RTBlog spoke with Charlie Fiordalis, chief digital officer of media agency Media Storm, about such issues as viewability, ad blocking and data integration.
Fiordalis said digital media will begin moving toward a viewable time spent currency so that all publishers can be compared and optimized on an even playing field. "Optimization starts with apples-to-apples comparisons. Comparing a three second view in Facebook to Snapchat, the initial load, to YouTube--15- or 30-second videos--is inherently problematic. Publishers define views differently, but media planners need to evaluate them side-by-side. Digital will move toward a simplified Viewable CPM currency (i.e. cost for each second of viewable exposure) so we can make a direct second-by-second comparisons between publishers for effective optimization."
On ad blocking: "The ad blocking wars will continue but the ultimate solution is for advertising to be less annoying and more useful. Publishers will fight back against ad blocking by preventing access to content on their sites for any person who has turned on an ad blocker." Fiordalis said that Facebook will lead the battle against ad blocking companies by escalating coding countermeasures. While he thinks both tactics will be effective, the real solution, ultimately, "is to reduce the number of online ads, increase their quality and effectiveness, and stop annoying people" with irrelevant, un-targeted messages.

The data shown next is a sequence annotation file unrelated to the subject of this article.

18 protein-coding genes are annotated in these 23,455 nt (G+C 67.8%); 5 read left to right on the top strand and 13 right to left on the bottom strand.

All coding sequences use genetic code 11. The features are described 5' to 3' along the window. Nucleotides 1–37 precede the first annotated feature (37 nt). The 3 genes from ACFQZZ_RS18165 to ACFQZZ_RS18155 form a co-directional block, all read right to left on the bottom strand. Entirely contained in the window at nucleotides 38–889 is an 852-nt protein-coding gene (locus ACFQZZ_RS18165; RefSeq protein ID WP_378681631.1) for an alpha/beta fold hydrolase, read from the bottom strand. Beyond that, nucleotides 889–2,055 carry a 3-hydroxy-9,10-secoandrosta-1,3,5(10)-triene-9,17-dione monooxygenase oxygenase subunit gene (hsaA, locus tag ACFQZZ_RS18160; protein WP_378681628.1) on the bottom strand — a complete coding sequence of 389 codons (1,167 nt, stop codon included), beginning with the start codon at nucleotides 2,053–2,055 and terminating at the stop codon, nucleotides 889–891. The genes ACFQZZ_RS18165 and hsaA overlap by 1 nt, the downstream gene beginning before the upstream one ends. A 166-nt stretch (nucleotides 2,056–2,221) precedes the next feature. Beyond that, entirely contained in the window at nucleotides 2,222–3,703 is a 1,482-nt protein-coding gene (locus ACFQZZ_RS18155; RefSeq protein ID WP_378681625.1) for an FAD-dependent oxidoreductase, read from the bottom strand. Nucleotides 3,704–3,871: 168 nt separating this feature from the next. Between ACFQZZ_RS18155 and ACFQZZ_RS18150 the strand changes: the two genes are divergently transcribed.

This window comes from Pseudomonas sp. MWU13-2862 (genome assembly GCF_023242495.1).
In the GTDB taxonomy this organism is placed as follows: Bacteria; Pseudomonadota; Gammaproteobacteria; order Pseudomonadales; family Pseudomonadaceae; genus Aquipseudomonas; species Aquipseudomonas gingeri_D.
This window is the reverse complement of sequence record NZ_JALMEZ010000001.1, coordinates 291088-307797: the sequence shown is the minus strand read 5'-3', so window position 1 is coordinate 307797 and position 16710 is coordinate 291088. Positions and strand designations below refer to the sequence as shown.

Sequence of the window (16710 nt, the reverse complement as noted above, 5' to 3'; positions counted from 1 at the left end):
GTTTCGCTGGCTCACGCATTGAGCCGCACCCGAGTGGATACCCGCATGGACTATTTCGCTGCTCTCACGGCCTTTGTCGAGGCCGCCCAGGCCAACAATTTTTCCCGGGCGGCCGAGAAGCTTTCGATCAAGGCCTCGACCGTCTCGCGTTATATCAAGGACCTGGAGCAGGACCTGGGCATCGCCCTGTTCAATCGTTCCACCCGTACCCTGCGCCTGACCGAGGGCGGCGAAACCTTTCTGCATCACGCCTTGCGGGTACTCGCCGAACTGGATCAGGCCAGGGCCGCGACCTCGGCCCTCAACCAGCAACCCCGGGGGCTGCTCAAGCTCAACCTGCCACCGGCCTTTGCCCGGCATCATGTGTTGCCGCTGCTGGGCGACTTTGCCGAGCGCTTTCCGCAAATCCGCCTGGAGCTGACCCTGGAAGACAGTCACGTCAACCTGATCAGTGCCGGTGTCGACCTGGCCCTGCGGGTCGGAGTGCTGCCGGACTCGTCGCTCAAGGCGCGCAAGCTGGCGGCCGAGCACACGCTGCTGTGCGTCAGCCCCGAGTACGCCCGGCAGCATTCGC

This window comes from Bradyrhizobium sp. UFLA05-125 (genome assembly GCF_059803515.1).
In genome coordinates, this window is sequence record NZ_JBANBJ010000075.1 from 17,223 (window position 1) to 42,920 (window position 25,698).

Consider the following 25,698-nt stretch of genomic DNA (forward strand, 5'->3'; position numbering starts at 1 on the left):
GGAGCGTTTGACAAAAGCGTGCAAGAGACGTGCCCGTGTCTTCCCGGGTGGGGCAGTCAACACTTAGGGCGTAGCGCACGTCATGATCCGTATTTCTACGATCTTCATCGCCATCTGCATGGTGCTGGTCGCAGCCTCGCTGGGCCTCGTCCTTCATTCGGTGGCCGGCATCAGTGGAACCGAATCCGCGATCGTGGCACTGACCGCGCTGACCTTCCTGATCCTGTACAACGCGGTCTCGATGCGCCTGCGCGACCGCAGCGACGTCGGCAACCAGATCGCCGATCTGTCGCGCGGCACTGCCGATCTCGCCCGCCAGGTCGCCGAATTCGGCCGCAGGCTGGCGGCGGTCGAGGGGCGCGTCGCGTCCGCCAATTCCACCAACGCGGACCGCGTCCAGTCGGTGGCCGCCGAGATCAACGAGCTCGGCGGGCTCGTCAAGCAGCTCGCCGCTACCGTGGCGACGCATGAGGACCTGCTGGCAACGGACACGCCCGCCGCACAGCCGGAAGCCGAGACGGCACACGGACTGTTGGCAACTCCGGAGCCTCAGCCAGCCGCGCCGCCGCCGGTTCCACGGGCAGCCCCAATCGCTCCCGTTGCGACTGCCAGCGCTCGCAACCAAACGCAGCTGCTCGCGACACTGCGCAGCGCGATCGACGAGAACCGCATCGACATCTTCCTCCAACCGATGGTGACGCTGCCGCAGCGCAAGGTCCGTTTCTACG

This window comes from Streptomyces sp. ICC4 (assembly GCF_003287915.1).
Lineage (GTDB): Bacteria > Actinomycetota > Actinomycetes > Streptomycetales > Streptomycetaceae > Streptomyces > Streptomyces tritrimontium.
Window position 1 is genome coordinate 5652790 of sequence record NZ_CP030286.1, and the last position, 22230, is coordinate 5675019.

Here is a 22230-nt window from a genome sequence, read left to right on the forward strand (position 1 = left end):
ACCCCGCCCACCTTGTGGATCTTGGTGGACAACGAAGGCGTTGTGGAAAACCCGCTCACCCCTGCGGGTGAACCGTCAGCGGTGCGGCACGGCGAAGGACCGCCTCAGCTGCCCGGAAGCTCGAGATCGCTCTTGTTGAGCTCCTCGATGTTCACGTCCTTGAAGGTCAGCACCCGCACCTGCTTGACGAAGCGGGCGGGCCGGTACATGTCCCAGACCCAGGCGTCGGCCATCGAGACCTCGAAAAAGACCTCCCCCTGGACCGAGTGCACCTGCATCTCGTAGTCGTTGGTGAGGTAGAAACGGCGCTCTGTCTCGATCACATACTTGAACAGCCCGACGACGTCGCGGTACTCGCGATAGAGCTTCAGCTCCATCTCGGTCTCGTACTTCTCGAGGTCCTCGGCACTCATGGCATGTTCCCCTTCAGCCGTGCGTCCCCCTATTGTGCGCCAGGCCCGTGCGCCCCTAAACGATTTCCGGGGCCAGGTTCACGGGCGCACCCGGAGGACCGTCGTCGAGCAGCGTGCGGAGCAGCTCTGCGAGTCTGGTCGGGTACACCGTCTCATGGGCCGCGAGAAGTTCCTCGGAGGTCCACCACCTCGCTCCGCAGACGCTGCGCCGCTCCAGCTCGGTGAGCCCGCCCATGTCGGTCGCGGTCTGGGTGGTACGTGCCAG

Notably, he said that vertical integration will create rivals to Facebook and Google. This is hard to imagine. "At their core, Google and Facebook are vertically integrated systems combining data, media and creative. Millions of people are logged into Facebook and Google on multiple devices, visit their properties multiple times per day and are reached by tailored creative based on behaviors." He said that he expects to see more vertical integration combining data, media, and creative that will help create viable competitors to Google and Facebook. One example, he said, is Adobe’s acquisition of TubeMogul in late 2016, which points to a consolidation trend in 2017.